PETE: So how did it all lead to your signing with John Abbeyâs Ichiban Records in early 1990?

MARSHALL: âI first met John Abbey through (hit-making early-Sixties Chicago soul star) Major Lance years ago. And I think what John is doing - and heâs very smart to do it - is, heâs reaching out for ânameâ acts. He doesnât want to sign acts basically without the NAME. I mean, he may have signed - for example - someone relatively unknown like L.V. Johnson. But then L.V. Johnson got on the label through Major Lance, because that was his very good friend - you know, sometimes you can DO that. But what John knows is, if he releases a Chi-Lites album, certain people are gonna buy a Chi-Lites album ANYWAY. So whatever happens, heâs not gonna lose too much money. You know, if you get a ânameâ artist, you canât lose OUT too much. So I think thatâs a very good move on Johnâs part. Also, I think an artist should go where theyâre WANTED! You know, taking The Chi-Lites to Capitol Records when Capitol doesnât do nothing for the Chi-Lites, thatâs a WASTE! Itâs all about being with a company that wants YOU. Because, if they believe in you, then you GOT it! I mean, back during our most successful period, Brunswick Records believed in The Chi-Lites! So thatâs why The Chi-Lites were on Brunswick! You know, our biggest success has always been with independent labels.â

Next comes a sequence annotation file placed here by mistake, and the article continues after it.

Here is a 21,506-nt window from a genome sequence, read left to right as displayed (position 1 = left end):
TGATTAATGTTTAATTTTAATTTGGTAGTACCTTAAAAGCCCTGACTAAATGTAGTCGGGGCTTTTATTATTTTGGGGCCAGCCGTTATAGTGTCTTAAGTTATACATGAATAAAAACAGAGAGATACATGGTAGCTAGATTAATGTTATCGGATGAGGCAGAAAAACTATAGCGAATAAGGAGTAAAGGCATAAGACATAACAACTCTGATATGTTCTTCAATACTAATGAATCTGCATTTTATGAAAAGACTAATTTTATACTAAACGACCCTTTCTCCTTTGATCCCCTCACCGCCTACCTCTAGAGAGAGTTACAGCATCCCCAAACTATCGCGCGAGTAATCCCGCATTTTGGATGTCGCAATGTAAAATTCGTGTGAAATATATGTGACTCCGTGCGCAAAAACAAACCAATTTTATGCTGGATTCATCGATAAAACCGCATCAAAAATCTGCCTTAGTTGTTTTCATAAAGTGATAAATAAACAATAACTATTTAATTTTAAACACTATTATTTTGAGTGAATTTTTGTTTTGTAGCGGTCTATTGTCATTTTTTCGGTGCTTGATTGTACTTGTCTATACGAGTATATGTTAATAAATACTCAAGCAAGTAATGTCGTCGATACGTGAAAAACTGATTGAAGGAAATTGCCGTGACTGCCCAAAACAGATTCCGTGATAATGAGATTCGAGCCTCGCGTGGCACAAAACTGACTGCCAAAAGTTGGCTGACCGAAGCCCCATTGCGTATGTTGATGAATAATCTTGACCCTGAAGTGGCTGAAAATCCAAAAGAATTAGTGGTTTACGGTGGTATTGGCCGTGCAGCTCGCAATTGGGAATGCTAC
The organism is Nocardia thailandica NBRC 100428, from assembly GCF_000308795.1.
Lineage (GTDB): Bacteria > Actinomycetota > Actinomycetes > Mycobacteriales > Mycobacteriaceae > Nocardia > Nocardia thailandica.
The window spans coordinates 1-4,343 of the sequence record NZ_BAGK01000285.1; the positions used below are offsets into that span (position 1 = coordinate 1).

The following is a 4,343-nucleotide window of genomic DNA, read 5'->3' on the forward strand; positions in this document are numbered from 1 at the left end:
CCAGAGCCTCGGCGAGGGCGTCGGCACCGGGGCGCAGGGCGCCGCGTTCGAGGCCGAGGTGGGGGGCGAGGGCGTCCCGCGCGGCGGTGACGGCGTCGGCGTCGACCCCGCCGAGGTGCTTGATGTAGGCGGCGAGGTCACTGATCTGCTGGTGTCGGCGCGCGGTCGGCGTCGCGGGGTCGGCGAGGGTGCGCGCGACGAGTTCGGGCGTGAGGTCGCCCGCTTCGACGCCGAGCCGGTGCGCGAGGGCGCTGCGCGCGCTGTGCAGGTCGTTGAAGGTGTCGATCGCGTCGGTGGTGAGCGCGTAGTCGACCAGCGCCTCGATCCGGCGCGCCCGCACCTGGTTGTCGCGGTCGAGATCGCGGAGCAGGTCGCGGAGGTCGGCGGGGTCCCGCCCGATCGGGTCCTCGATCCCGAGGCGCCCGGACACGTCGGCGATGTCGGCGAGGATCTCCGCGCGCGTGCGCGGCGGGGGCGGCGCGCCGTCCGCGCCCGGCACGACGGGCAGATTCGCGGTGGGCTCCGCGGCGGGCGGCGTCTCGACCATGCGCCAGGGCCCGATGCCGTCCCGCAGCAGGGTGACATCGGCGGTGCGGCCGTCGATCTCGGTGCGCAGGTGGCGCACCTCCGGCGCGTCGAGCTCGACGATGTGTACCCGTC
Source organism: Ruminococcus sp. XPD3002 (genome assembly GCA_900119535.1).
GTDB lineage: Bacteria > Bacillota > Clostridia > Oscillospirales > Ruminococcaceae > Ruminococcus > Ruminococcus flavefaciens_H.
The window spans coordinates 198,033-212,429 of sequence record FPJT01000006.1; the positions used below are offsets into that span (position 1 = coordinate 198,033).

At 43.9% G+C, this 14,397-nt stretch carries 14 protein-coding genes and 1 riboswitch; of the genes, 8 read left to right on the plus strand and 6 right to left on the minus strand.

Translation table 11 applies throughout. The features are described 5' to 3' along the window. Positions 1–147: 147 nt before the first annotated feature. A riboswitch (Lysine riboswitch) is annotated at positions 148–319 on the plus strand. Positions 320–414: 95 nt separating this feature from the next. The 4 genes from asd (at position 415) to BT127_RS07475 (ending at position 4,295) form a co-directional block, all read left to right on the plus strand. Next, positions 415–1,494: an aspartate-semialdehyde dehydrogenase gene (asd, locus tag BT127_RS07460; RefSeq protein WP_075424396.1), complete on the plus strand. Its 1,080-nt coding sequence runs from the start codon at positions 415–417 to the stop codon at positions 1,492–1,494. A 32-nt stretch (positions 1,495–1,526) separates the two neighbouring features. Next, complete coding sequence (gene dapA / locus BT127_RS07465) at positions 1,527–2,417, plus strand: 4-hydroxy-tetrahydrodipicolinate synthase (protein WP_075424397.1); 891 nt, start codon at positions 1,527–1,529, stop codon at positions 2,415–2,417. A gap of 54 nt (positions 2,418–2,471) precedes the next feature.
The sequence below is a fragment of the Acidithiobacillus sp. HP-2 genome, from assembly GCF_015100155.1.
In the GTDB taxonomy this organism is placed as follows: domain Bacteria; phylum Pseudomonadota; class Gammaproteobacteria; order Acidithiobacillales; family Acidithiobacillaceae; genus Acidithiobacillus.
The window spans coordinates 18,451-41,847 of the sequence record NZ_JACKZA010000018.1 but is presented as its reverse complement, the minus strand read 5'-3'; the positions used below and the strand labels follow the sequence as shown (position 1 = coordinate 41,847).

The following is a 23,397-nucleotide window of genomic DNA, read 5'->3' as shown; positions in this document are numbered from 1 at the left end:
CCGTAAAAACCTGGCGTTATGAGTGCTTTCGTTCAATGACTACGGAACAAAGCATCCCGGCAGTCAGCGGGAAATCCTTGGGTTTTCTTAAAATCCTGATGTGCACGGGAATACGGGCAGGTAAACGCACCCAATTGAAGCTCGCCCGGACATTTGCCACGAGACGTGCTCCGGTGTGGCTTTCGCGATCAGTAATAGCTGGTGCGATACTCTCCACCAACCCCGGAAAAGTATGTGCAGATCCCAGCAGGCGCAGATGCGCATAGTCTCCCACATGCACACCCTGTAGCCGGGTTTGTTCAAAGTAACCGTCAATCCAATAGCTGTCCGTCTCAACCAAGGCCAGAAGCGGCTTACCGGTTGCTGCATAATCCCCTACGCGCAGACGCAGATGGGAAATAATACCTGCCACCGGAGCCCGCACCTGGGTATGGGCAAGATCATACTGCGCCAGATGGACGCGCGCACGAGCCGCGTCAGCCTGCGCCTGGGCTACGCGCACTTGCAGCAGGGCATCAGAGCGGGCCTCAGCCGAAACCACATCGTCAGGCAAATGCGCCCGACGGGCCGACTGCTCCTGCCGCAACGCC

⦠Robert âSquirrelâ Lester sadly died aged 67 at Roseland Hospital in Chicago, Illinois on January 21, 2010 after a long battle with liver cancer.
âBlues & Soulâ sends its sincerest condolences to all his family and friends.